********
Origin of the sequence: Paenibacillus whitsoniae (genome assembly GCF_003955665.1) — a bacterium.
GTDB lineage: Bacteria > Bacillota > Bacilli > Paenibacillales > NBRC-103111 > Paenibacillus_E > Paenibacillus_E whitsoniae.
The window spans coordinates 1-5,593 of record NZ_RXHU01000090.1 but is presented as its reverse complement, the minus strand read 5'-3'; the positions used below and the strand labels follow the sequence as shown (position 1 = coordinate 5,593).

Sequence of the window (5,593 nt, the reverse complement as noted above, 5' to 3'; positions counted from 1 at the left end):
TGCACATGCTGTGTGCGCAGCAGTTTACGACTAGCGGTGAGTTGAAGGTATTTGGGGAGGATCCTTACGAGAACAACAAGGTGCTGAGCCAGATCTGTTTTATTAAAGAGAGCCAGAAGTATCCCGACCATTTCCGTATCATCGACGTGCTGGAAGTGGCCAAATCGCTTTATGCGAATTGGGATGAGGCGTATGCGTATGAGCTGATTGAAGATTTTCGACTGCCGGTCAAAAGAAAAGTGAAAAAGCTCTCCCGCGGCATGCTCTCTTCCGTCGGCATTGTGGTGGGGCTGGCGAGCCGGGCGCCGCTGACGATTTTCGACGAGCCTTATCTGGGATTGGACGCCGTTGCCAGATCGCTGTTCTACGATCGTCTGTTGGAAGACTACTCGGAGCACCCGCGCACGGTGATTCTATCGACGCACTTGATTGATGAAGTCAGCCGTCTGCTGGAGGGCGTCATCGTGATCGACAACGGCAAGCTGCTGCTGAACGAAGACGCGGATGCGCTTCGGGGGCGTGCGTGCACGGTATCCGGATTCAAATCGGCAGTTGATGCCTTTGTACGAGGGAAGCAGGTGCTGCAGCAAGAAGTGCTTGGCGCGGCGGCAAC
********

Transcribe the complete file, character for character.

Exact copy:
Origin of the sequence: Paenibacillus whitsoniae (genome assembly GCF_003955665.1) — a bacterium.
GTDB lineage: Bacteria > Bacillota > Bacilli > Paenibacillales > NBRC-103111 > Paenibacillus_E > Paenibacillus_E whitsoniae.
The window spans coordinates 1-5,593 of record NZ_RXHU01000090.1 but is presented as its reverse complement, the minus strand read 5'-3'; the positions used below and the strand labels follow the sequence as shown (position 1 = coordinate 5,593).

Sequence of the window (5,593 nt, the reverse complement as noted above, 5' to 3'; positions counted from 1 at the left end):
TGCACATGCTGTGTGCGCAGCAGTTTACGACTAGCGGTGAGTTGAAGGTATTTGGGGAGGATCCTTACGAGAACAACAAGGTGCTGAGCCAGATCTGTTTTATTAAAGAGAGCCAGAAGTATCCCGACCATTTCCGTATCATCGACGTGCTGGAAGTGGCCAAATCGCTTTATGCGAATTGGGATGAGGCGTATGCGTATGAGCTGATTGAAGATTTTCGACTGCCGGTCAAAAGAAAAGTGAAAAAGCTCTCCCGCGGCATGCTCTCTTCCGTCGGCATTGTGGTGGGGCTGGCGAGCCGGGCGCCGCTGACGATTTTCGACGAGCCTTATCTGGGATTGGACGCCGTTGCCAGATCGCTGTTCTACGATCGTCTGTTGGAAGACTACTCGGAGCACCCGCGCACGGTGATTCTATCGACGCACTTGATTGATGAAGTCAGCCGTCTGCTGGAGGGCGTCATCGTGATCGACAACGGCAAGCTGCTGCTGAACGAAGACGCGGATGCGCTTCGGGGGCGTGCGTGCACGGTATCCGGATTCAAATCGGCAGTTGATGCCTTTGTACGAGGGAAGCAGGTGCTGCAGCAAGAAGTGCTTGGCGCGGCGGCAAC